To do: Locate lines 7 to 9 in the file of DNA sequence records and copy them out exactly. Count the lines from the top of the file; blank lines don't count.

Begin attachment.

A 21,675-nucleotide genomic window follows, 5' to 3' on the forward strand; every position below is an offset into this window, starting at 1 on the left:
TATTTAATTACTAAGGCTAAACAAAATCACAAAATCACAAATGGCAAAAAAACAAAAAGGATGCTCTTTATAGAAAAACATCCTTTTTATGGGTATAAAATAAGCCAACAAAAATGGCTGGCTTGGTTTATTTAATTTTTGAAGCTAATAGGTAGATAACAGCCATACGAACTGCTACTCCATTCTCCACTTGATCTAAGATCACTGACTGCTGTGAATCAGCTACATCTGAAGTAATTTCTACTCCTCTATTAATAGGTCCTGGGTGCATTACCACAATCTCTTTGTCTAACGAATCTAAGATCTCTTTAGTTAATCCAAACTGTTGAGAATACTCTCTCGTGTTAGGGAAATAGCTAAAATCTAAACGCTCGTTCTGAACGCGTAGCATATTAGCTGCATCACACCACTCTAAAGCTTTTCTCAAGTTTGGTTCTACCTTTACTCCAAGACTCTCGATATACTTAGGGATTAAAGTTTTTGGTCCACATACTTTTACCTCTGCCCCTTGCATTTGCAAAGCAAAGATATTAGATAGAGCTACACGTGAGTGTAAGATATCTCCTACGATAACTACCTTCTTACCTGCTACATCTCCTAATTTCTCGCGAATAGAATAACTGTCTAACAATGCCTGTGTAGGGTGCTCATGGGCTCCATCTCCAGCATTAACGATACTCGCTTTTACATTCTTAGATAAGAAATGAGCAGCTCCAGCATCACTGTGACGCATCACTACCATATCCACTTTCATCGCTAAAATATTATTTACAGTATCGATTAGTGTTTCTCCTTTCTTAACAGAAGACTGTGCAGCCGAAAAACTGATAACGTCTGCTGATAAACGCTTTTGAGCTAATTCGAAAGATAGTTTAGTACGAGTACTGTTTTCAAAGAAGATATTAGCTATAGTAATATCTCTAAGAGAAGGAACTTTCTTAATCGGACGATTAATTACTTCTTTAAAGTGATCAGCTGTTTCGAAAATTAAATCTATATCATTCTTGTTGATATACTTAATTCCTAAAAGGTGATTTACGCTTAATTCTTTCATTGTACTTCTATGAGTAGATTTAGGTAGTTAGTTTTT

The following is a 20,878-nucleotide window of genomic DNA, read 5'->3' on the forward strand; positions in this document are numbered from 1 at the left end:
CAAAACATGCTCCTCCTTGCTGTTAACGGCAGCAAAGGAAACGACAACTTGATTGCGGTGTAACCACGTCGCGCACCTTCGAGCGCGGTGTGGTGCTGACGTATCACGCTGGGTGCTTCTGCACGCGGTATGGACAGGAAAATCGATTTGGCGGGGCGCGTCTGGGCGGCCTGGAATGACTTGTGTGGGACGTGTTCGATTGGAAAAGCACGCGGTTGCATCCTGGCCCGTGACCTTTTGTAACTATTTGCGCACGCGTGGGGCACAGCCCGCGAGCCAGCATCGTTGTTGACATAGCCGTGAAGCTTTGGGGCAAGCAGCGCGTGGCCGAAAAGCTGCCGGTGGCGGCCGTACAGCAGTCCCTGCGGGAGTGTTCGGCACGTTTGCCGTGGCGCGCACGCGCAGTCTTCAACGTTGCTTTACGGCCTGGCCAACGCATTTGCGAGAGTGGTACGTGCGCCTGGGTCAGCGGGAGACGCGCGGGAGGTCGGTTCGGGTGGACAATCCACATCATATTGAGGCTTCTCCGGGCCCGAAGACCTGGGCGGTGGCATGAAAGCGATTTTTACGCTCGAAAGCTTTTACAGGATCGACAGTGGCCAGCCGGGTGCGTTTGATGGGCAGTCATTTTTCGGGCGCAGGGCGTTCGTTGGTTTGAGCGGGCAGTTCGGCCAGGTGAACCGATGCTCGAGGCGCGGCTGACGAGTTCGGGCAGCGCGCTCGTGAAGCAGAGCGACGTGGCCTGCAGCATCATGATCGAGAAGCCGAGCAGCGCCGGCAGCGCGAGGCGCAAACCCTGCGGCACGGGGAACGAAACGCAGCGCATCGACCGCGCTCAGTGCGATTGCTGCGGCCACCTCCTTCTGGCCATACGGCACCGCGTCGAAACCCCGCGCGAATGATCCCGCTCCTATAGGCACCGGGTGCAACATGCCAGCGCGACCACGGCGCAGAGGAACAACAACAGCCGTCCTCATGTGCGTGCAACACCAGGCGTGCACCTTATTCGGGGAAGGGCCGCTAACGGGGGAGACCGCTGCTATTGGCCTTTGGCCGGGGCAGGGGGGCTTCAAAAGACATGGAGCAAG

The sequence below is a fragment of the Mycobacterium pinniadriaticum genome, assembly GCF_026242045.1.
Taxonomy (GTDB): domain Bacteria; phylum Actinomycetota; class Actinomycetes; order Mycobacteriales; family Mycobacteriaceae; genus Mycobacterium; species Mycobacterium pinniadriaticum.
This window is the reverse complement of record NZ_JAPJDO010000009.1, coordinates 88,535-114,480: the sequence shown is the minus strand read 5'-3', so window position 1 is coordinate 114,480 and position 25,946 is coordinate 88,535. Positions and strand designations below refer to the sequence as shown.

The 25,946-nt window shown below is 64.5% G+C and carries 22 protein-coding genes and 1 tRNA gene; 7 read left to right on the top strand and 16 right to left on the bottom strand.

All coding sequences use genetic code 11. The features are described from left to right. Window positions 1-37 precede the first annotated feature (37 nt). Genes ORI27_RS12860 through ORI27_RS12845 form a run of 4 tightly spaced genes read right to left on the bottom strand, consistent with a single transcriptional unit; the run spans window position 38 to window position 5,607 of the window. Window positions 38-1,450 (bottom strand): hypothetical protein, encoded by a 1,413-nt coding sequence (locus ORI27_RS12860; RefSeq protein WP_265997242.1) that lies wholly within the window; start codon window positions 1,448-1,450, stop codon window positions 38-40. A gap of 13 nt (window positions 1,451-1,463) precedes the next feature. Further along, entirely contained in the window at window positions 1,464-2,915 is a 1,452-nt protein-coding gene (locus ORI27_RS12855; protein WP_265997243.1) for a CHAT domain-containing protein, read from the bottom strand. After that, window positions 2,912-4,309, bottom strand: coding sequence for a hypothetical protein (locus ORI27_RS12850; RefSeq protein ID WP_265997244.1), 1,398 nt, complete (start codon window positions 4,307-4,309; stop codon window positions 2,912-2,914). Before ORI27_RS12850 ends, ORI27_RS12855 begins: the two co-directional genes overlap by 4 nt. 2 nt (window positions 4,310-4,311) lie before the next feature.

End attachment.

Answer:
This window is the reverse complement of record NZ_JAPJDO010000009.1, coordinates 88,535-114,480: the sequence shown is the minus strand read 5'-3', so window position 1 is coordinate 114,480 and position 25,946 is coordinate 88,535. Positions and strand designations below refer to the sequence as shown.

The 25,946-nt window shown below is 64.5% G+C and carries 22 protein-coding genes and 1 tRNA gene; 7 read left to right on the top strand and 16 right to left on the bottom strand.

All coding sequences use genetic code 11. The features are described from left to right. Window positions 1-37 precede the first annotated feature (37 nt). Genes ORI27_RS12860 through ORI27_RS12845 form a run of 4 tightly spaced genes read right to left on the bottom strand, consistent with a single transcriptional unit; the run spans window position 38 to window position 5,607 of the window. Window positions 38-1,450 (bottom strand): hypothetical protein, encoded by a 1,413-nt coding sequence (locus ORI27_RS12860; RefSeq protein WP_265997242.1) that lies wholly within the window; start codon window positions 1,448-1,450, stop codon window positions 38-40. A gap of 13 nt (window positions 1,451-1,463) precedes the next feature. Further along, entirely contained in the window at window positions 1,464-2,915 is a 1,452-nt protein-coding gene (locus ORI27_RS12855; protein WP_265997243.1) for a CHAT domain-containing protein, read from the bottom strand. After that, window positions 2,912-4,309, bottom strand: coding sequence for a hypothetical protein (locus ORI27_RS12850; RefSeq protein ID WP_265997244.1), 1,398 nt, complete (start codon window positions 4,307-4,309; stop codon window positions 2,912-2,914). Before ORI27_RS12850 ends, ORI27_RS12855 begins: the two co-directional genes overlap by 4 nt. 2 nt (window positions 4,310-4,311) lie before the next feature.